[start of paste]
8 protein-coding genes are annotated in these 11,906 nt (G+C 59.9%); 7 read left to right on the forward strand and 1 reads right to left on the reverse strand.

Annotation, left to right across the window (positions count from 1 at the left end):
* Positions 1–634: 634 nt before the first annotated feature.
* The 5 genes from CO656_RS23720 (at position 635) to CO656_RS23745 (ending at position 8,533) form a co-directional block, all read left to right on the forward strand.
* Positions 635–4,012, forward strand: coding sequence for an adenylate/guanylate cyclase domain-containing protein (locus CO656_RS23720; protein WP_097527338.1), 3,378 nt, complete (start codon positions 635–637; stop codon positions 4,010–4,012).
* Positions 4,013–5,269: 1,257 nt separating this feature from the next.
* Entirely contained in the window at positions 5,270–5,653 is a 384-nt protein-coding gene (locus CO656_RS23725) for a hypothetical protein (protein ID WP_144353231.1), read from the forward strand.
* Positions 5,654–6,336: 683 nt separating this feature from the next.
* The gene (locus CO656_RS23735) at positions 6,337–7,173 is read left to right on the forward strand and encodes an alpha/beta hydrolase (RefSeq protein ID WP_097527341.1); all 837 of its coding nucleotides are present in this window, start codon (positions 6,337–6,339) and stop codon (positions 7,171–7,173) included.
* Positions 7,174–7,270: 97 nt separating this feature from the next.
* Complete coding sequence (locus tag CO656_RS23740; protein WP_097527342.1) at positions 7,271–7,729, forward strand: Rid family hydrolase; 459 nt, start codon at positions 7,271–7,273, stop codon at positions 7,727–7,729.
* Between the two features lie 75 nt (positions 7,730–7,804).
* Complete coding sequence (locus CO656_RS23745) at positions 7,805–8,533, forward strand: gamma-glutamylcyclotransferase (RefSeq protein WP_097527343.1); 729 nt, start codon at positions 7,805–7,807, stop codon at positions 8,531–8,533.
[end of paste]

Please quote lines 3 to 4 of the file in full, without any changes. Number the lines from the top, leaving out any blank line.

* Positions 1–634: 634 nt before the first annotated feature.
* The 5 genes from CO656_RS23720 (at position 635) to CO656_RS23745 (ending at position 8,533) form a co-directional block, all read left to right on the forward strand.